|April 19, 2016||Posted by Melinda under Uncategorized|
So obviously it’s been a while since I got this question (the holiday in question is not easter….) but better late then never!
There are several good questions within this “question” so let’s take them one by one. This is an answer of opinions and not anything backed up by specific studies.
- I just want to clarify something. The way “endurance” is used in the article is different than how we usually interpret it here – it’s doesn’t mean running or riding a long distance or a long time. Look near the end of the article at the bullet points for a nice concise summary of what the article is trying to say – basically that running more mileage improves aerobic capacity, which increases speed endurance, which is how long you can sustain a pace during a race. Or, even more simply: emphasizing longer distances can translate into speed at shorter distances.
- How does this translate to equine endurance? Train and complete a couple of 100’s and you just might see your horse get faster at 50’s.
- I think that most horses do have a certain “zone of efficiency” rate that is probably partially determined by conformation – some horses seem to have a “cruising trot” of 6 mph, and others go 12 mph without even blinking an eye. However, before we say that this cruising speed cannot change in an individual horse, let’s consider dressage.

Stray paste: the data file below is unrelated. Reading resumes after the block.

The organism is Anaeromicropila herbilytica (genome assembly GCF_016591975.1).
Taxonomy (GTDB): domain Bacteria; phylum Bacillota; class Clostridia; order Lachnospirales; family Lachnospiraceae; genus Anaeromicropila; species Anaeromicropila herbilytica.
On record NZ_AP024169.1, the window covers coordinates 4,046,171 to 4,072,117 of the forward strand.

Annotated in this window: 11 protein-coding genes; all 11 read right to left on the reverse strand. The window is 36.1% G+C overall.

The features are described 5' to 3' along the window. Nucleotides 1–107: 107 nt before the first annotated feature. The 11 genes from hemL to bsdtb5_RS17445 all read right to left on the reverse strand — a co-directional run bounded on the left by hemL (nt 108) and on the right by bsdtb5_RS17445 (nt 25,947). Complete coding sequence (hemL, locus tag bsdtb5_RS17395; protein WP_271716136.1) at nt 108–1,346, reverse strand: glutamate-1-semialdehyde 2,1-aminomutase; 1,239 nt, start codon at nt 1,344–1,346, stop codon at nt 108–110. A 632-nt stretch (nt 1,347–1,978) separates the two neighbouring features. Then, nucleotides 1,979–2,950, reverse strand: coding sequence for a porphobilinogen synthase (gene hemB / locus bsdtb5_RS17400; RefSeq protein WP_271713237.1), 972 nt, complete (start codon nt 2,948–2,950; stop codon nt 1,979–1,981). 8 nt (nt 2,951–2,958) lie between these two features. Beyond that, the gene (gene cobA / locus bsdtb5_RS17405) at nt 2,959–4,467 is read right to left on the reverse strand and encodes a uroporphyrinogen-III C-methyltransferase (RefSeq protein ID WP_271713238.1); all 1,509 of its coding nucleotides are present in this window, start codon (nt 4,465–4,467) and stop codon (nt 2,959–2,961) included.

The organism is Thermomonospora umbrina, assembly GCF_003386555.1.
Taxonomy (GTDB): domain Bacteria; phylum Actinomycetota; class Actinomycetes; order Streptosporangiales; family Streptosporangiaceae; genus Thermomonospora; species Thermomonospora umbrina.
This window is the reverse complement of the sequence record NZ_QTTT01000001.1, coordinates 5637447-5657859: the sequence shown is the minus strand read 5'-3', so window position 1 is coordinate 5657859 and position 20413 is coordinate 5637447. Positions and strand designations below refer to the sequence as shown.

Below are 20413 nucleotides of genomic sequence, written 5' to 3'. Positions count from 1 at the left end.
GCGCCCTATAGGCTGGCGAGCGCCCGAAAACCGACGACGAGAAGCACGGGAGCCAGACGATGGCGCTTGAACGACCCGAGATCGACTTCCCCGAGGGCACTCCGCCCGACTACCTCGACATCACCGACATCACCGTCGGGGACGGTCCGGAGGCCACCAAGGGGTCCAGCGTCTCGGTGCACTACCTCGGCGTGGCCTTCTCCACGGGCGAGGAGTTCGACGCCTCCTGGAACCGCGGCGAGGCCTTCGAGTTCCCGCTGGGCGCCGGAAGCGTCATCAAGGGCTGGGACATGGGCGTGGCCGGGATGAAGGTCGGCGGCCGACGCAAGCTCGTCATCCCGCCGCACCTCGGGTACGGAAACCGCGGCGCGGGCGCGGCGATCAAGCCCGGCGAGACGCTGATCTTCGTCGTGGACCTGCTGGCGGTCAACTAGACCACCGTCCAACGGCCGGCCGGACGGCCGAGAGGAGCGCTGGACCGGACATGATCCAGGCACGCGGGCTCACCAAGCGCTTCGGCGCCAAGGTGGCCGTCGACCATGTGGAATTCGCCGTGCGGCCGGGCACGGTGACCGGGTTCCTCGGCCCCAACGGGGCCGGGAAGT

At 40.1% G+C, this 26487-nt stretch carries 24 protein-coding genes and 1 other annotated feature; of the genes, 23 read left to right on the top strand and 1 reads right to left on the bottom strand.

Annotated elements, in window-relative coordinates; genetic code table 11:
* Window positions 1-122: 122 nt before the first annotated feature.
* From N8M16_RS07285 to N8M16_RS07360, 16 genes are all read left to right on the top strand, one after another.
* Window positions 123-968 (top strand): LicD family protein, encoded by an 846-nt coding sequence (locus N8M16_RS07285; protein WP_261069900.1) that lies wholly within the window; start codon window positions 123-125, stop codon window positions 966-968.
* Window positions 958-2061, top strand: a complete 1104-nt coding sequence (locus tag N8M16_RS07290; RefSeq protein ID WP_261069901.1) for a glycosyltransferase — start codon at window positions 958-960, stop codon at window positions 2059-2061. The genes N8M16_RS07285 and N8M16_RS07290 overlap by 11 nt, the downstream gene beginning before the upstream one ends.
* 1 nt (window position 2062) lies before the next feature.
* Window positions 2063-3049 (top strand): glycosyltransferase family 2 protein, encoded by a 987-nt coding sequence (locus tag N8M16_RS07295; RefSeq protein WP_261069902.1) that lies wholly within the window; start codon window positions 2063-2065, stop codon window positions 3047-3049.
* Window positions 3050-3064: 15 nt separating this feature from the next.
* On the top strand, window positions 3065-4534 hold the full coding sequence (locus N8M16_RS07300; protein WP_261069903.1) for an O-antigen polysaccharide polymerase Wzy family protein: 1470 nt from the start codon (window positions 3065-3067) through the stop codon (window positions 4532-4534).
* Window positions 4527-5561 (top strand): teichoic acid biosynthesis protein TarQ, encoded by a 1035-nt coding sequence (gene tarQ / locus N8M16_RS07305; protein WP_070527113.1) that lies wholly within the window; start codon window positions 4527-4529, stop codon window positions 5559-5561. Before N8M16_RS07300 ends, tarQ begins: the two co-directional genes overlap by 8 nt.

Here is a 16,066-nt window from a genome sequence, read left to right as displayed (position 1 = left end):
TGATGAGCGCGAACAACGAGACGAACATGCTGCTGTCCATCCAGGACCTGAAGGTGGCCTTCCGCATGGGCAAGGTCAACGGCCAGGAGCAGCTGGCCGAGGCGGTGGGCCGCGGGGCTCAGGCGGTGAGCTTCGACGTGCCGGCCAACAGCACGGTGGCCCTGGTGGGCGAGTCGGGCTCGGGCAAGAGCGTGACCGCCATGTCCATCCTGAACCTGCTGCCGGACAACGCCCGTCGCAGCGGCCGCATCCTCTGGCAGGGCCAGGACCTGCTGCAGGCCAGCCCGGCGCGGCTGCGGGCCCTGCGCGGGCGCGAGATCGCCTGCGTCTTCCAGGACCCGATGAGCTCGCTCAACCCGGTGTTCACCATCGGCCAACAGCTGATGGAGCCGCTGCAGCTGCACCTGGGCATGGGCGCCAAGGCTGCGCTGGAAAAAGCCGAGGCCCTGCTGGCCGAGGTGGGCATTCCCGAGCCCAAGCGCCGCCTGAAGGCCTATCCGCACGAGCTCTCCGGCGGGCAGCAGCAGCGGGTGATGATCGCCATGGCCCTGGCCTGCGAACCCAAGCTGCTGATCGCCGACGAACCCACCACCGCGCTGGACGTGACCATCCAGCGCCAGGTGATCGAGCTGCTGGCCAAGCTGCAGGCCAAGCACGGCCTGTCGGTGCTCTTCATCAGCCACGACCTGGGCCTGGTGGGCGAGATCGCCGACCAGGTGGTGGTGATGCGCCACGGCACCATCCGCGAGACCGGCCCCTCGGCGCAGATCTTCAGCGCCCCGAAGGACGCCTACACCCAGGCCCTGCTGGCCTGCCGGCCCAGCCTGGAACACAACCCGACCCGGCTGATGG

- In dressage the quality of the gait is scored. Quality of the gait could be considered innate and largely based on conformation like speed…..BUT it CAN be improved. By training correctly and consistently the gait can get more correct and improve. If we can change the quality of the gait by altering how the horse uses its existing conformation, I have a hard time believing that speed/efficiency of a gait can’t similarly be altered.
- Personal anecdote – after a couple years of dedicated dressage training Farley, always an efficient fast trotter, got even better. I used to be able to “feel” the difference between a 8 and 12 mph trot because of how she was using her body. Now her 12 mph trot feels as effortless and efficient as her slower trot.
- In summary, I think that biological systems are incredibly adaptable and malleable and a true back of the pack horse (one that isn’t being held there artificially by the rider) may not improve to top 10 pace, can still become more efficient and have marked improvement.
- I think that a horse gets stronger at faster paces because of other work, not because he is forced to keep a certain form as speed increases. Just like speed in shorter distances can be built by running longer distances slower, it’s the “other” work that improves horses’ form over speed and distance.
- IMO, having the rider work to keep the horse in good form over distance does more for the rider’s fitness then the horse’s…
- I don’t have a study to back this up, however here is my experience. Often the thing you want (the horse to have good self carriage over distance at a greater speed) occurs because you do other things that build the foundation for that. It requires the foundation, but it does not build the foundation. Form (and thus strength) over time and distance is built through miles, short arena dressage sessions, hill work, and some interval work.
Do you agree? Disagree?